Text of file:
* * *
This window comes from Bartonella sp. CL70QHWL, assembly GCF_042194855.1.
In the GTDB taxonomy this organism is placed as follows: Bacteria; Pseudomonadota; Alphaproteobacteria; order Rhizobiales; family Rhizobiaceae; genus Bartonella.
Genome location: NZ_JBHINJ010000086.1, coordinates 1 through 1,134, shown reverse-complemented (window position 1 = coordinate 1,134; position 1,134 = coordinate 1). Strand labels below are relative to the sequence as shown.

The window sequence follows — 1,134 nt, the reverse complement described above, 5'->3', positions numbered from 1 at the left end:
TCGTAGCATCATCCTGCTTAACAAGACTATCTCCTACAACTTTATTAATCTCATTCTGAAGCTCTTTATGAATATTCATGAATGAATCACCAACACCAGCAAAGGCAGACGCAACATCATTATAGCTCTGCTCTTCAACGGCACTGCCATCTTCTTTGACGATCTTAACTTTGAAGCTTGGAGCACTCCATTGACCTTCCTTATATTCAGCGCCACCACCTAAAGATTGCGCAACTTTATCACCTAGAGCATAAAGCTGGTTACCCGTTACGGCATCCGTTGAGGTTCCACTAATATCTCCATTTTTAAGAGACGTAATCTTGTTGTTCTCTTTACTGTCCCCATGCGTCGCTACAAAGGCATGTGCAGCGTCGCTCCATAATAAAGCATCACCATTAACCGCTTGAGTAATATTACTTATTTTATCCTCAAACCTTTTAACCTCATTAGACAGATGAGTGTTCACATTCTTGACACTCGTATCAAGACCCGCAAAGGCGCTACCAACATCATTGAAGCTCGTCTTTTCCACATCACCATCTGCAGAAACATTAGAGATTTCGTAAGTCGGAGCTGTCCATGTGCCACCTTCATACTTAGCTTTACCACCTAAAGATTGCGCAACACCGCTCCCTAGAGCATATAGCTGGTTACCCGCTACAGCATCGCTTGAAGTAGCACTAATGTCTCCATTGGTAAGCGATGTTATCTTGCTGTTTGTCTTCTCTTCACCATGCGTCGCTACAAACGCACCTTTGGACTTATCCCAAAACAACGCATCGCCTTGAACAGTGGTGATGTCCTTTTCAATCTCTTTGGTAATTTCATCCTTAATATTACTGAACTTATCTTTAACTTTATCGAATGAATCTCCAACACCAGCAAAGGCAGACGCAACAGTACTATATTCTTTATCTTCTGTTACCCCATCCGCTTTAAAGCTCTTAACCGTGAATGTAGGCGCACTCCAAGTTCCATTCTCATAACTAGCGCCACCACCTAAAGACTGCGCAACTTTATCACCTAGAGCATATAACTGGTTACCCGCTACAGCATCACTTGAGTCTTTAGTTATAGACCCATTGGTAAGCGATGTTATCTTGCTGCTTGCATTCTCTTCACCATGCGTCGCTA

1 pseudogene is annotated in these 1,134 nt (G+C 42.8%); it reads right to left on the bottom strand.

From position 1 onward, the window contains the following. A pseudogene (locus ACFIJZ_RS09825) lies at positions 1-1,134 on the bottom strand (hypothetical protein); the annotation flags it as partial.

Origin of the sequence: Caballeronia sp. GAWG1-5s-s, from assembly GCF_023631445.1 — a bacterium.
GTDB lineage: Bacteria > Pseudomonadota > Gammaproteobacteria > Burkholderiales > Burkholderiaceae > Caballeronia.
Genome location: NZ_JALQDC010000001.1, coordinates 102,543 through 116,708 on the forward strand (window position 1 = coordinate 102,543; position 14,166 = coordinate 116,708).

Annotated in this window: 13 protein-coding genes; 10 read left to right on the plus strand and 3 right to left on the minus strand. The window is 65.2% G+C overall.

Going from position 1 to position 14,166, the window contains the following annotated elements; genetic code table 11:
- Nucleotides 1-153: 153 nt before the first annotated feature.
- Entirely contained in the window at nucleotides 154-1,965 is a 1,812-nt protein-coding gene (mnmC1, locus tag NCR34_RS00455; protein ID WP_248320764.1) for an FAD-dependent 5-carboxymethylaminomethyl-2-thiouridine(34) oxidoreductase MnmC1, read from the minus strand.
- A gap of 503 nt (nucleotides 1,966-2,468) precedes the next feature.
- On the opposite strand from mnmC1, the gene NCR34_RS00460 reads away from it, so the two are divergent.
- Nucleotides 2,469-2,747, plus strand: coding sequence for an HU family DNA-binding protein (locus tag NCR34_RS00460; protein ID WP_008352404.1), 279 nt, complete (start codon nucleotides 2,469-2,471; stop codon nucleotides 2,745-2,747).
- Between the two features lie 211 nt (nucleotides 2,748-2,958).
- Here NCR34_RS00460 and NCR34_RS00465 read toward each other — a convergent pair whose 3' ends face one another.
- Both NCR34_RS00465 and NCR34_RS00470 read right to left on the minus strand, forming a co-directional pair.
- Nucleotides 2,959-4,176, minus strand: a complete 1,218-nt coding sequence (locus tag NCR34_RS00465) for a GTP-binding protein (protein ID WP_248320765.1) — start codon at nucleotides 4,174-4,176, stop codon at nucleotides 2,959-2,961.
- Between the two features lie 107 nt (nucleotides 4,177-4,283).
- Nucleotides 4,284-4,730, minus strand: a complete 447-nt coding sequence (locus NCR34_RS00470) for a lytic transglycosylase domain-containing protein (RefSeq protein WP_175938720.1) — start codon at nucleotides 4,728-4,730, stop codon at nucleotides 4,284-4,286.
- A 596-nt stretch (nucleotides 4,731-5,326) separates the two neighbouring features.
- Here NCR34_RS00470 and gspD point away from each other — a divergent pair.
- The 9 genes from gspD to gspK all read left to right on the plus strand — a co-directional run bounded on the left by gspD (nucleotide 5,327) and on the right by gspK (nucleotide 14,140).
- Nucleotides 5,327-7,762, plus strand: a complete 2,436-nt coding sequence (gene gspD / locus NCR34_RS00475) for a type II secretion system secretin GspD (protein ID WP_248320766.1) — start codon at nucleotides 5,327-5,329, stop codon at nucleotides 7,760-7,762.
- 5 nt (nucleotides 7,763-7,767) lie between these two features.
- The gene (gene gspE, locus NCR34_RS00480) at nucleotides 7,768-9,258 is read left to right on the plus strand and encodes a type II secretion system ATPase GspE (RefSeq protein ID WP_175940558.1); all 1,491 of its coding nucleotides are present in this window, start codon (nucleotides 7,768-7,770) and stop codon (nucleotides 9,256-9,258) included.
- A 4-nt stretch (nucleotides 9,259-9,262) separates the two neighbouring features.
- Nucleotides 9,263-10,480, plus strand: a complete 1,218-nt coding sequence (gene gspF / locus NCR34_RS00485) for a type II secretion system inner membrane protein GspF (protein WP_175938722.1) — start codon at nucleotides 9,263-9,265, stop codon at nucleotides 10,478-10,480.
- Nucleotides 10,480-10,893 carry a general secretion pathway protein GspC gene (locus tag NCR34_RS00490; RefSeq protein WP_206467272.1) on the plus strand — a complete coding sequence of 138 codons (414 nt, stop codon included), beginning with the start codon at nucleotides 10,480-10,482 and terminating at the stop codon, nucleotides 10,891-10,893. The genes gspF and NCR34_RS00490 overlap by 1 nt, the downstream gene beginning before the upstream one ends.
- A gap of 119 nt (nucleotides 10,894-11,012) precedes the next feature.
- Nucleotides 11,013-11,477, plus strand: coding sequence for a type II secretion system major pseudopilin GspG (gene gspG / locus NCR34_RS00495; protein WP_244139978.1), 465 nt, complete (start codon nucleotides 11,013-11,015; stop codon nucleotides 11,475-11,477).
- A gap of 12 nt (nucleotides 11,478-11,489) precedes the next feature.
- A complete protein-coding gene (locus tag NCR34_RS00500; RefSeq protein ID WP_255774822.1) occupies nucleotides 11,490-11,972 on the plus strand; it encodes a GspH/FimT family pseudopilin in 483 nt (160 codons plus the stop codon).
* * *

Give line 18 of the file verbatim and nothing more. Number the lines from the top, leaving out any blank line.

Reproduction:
- Between the two features lie 211 nt (nucleotides 2,748-2,958).